Sustainable by design 2050

An initiative of the UIA

Velux model home 2020

Activehouse

Sapienza_Universit___di_Roma

Architekturclips

Haus Ihlow

Haus Ihlow

Photographer: Torsten Seidel

Haus Ihlow

Photographer: Ludger Paffrath

Haus Ihlow

Photographer: Ludger Paffrath

Haus Ihlow

Photographer: Torsten Seidel

Haus Ihlow

Photographer: Torsten Seidel

Haus Ihlow

Photographer: Torsten Seidel

Haus Ihlow
Haus Ihlow
Haus Ihlow
Haus Ihlow
Architect
Eike Roswag, Dipl.-Ing. Architekt BDA
Engineers/Specialists
Dr.-Ing. Christof Ziegert, Civil Engineering, Specialist on Earthen Building Technology, Dipl.-Ing. Uwe Seiler, Civil Engineering, Static Calculations
Location
Western Europe - Germany - Ihlow, Brandenburg
Climate Zone
temperate
Design status
build
Date of completion
2005
Type
Housing
Site area (m²)
583
Footprint (m²)
131
GFA (m²)
209
NFA (m²)
180
NFA/GFA
0.861
Density
0.358
Gross Volume (GV) (m³)
1.254
Building Costs
234000 EUR
Building Costs / m² GFA
1119.617
Building Costs / m² NFA
1300
Building Costs / m³ GV
186602.871
Primary Energy (kWh/m²a)
24
Heating Energy (kWh/m²a)
68
Cooling / Heating-System

Solar thermal collectors (30qm), storage 4000 liters; additional central fire place (wood)

Use of renewable ressources - low tech
natural cross ventilation, use of high thermal mass
Use of renewable ressources - high tech
solar heating, energy storage, thermal building mass activation
Renewable, recycled, recyclable and innovative materials

Earth (load-bearing ground floor), wood (load-bearing first floor), hemp fibre insulation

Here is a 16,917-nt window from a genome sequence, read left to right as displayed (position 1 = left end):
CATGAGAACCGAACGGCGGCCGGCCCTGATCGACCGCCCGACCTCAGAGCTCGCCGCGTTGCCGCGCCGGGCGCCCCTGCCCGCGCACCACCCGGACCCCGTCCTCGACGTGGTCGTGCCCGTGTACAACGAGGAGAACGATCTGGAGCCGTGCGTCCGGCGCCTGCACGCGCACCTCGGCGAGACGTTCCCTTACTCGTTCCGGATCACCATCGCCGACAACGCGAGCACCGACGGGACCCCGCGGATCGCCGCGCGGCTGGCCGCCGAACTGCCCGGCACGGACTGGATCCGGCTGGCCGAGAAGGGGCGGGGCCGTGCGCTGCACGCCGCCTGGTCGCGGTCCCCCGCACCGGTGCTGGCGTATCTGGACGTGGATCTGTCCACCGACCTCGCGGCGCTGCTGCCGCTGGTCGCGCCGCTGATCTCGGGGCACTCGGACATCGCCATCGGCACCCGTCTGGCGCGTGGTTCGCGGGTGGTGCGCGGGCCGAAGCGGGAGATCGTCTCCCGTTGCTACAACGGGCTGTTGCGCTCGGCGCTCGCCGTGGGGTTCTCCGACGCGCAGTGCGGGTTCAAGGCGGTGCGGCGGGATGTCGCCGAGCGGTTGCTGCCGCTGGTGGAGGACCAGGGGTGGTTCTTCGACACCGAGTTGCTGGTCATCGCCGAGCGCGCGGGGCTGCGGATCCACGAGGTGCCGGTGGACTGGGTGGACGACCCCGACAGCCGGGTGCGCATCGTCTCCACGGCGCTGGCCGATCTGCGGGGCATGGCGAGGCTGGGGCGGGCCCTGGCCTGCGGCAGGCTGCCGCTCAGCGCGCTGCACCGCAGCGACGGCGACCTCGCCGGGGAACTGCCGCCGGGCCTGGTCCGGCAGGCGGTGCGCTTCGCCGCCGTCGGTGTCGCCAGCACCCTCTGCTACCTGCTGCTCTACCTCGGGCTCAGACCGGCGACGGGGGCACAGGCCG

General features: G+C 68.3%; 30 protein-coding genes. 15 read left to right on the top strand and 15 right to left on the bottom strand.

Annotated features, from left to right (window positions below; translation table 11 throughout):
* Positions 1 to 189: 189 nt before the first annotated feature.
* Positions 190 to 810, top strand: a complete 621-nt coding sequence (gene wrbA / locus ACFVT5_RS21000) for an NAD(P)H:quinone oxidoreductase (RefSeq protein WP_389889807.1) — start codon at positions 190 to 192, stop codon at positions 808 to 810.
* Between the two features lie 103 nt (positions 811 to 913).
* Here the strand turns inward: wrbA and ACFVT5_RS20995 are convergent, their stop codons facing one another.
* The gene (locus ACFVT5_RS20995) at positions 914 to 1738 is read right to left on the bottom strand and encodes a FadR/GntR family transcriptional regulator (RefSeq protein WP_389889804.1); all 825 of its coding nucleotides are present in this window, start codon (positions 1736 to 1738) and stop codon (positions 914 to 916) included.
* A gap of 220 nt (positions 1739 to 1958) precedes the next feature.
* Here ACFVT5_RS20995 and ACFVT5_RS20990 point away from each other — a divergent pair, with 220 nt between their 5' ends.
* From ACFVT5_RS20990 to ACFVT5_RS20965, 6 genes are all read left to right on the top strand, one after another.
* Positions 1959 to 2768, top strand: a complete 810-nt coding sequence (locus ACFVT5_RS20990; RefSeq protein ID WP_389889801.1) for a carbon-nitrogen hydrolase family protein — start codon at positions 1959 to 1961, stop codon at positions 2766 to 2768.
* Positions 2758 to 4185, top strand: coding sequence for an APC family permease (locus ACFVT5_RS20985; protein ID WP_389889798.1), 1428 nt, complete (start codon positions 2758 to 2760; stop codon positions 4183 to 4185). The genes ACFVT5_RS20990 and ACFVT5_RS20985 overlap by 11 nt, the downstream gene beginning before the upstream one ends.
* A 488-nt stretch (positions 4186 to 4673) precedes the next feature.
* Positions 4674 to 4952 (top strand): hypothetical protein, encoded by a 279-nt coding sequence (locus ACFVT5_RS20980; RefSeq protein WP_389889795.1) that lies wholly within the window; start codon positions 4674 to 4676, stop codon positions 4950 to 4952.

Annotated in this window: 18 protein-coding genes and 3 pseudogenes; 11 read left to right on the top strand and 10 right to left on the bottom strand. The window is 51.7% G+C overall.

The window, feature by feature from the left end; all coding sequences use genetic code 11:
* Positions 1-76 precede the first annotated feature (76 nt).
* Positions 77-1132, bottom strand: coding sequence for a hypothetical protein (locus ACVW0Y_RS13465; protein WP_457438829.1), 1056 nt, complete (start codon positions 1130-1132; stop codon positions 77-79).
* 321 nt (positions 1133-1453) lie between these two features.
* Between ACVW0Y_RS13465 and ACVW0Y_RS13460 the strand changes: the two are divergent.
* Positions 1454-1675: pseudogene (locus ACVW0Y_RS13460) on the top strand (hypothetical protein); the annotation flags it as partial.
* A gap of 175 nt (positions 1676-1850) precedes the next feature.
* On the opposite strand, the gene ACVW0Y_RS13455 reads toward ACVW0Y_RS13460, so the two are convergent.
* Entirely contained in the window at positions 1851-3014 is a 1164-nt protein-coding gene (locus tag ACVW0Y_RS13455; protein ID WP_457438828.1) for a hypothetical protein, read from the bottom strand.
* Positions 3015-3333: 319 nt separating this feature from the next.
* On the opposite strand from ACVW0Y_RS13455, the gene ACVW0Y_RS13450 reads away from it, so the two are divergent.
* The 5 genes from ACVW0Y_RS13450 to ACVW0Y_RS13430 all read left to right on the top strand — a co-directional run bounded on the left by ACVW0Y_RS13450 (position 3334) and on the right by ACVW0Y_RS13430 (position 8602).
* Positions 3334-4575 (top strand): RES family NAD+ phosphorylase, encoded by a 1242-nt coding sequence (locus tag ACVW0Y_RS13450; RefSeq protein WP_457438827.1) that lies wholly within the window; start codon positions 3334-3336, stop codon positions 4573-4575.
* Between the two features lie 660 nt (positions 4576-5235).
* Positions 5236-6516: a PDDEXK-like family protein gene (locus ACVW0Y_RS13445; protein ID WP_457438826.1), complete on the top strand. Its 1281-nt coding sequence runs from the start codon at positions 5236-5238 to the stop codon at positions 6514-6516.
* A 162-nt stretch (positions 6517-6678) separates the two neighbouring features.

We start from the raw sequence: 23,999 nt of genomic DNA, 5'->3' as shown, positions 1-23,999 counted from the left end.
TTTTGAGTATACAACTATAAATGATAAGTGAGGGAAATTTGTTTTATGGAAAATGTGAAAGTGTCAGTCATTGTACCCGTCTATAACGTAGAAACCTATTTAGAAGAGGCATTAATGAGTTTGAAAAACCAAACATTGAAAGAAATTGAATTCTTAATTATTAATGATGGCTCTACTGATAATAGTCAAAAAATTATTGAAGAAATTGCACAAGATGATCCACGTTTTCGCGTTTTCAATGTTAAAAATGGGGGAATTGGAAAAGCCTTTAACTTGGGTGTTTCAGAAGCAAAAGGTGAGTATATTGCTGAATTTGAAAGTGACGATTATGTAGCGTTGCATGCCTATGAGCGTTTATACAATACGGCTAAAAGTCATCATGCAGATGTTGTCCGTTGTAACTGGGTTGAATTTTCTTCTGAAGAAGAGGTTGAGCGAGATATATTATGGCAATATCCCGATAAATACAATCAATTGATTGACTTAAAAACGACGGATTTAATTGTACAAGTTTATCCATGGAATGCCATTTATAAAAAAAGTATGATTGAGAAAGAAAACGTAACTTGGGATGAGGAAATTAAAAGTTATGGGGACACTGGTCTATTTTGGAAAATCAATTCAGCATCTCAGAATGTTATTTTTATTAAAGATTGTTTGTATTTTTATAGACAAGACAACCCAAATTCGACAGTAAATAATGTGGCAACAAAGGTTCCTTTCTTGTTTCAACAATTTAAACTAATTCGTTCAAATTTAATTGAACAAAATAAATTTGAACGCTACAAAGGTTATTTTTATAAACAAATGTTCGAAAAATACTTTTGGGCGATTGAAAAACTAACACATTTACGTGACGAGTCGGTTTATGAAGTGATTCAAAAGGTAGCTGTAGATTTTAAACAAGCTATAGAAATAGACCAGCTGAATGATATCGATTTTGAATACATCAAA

Key Sustainability aspects
solar building integration, vernacular building strategies, renewable building materials, recycling and reuse, ecological building materials, innovative bulding materials, integrated planning process, participation of users in planning process
Sustainability rated
No
Social and ethical responsibility

The private family house, built almost entirely out of natural building materials, uses renewable energy for heating (sun and wood) and is a lighthouse eco building showing future options since 2004. The building uses an existing site of an old farm and is defining the edge of the village and border to the close by national park. The building is completing the old farm and protected village site. 

Ressource efficiency and environmental impact

The construction uses earth, wood and hemp fibres as natural building materials and is saving fossil resources. Not stabilised earth can endlessly be reused while adding water and putting the earth into a new form. At the end of the potential lifecycle the natural building materials also could be brought back into natural cycles. While using the sun and wood for heating, the environment and fossil resources are protected.  

Economic lifecycle perfomance

Being a pilot project using rammed earth in contemporary architecture in Germany, the building cost cannot be very low. The client was compensating the increased costs by taking part in the building process with a team of experts. So the costs was reduced the price of a conventional building.
Due to the character of a low-tech building the costs are reduced by using solar collectors and storage.